History of Written (and spoken) English

Click here for an extract in Middle English, the Lord's Prayer, shown side by side with early modern English, also in old Gothic and old English (Anglo-Saxon).

Extract from the University of Nottingham

From 1066 until the end of the 1300s, Anglo-Norman (French) was the language of the king of England and his court. During this period, marriages with French princesses reinforced the French status in the royal family.

It was used in law courts, becoming known as Law French. This was a technical language, with a specific vocabulary, where English words were used to describe everyday experience, and French grammatical rules and morphology (word-forms) gradually declined, with confusion of French noun genders and the adding of -s to form all plurals.

The law courts used three languages: Latin for writing, Norman French as the main oral language during trials, and English in less formal exchanges between the judge, the lawyer, the complainant or the witnesses. The judge gave his sentence orally in Norman French, which was then written in Latin. Only in the lowest level of the manorial courts were trials entirely in English.

All professional business contracts were written in Latin.

In 1275, the Statute of Westminster which codified the existing law in England in 51 chapters, was the first official document to be actually written in Norman French, instead of Latin.

At the same time, intermarriages with English nobility became more frequent. Norman French became progressively a second language among the upper classes. And with the Hundred Years' War (1337-1453) and the growing spirit of English and French nationalism, the status of French diminished.

While Middle English (the language of the Wycliffe Bible in 1384), followed by early Modern English (the language of Shakespeare and the KJV in 1600), became the main spoken language, Latin and French continued to be exclusively used in official documents. For example, in depositions written in 1610, the words spoken by ordinary people are written in English, as they said them, but the rest of the document explaining the case is in Latin.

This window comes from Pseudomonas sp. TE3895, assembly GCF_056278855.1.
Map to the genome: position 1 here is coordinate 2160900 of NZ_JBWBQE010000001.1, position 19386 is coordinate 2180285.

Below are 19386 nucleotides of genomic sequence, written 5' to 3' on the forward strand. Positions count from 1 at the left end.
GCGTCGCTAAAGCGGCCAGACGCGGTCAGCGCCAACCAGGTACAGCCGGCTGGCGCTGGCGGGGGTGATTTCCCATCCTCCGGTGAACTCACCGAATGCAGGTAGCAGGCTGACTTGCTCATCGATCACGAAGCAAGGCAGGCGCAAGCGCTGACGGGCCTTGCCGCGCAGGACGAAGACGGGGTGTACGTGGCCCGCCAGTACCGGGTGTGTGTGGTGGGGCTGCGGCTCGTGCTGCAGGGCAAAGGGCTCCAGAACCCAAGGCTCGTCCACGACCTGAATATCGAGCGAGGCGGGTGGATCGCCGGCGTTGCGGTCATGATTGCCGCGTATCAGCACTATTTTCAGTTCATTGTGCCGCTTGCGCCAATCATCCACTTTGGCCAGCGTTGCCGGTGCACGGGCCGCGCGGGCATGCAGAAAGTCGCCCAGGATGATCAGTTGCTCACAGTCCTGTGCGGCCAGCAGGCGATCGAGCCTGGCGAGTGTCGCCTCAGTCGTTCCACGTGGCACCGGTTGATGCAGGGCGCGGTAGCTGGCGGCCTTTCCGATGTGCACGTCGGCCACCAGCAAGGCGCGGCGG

This was the situation right up until Oliver Cromwell's Act of Parliament was passed in 1650, insisting upon English being used in all legal documents. Persons offending against this Law, to forfeit twenty pounds.

A second Act to confirm this was passed in 1730, under King George II, that came into force throughout England in 1733.

By then it was almost three centuries since the king had ceased speaking primarily French. 
The wheels of progress turn slowly. North America In the thirteen colonies of British America, starting with the Colony of Virginia in 1606, English became its official spoken and written language right from the beginning. Further north in Canada which was initially settled by the French, following Federation in 1867 the country became a bilingual nation with the decree that "the Acts of the Parliament of Canada and of the Legislature of Quebec shall be printed and published in both those languages" — French and English and it mandated their use for parliamentary debates, parliamentary publications, and federal court cases. Today it is estimated that 85% of Canadians can speak English. In the French-speaking Province of Quebec, it is estimated that over 40% can speak English.

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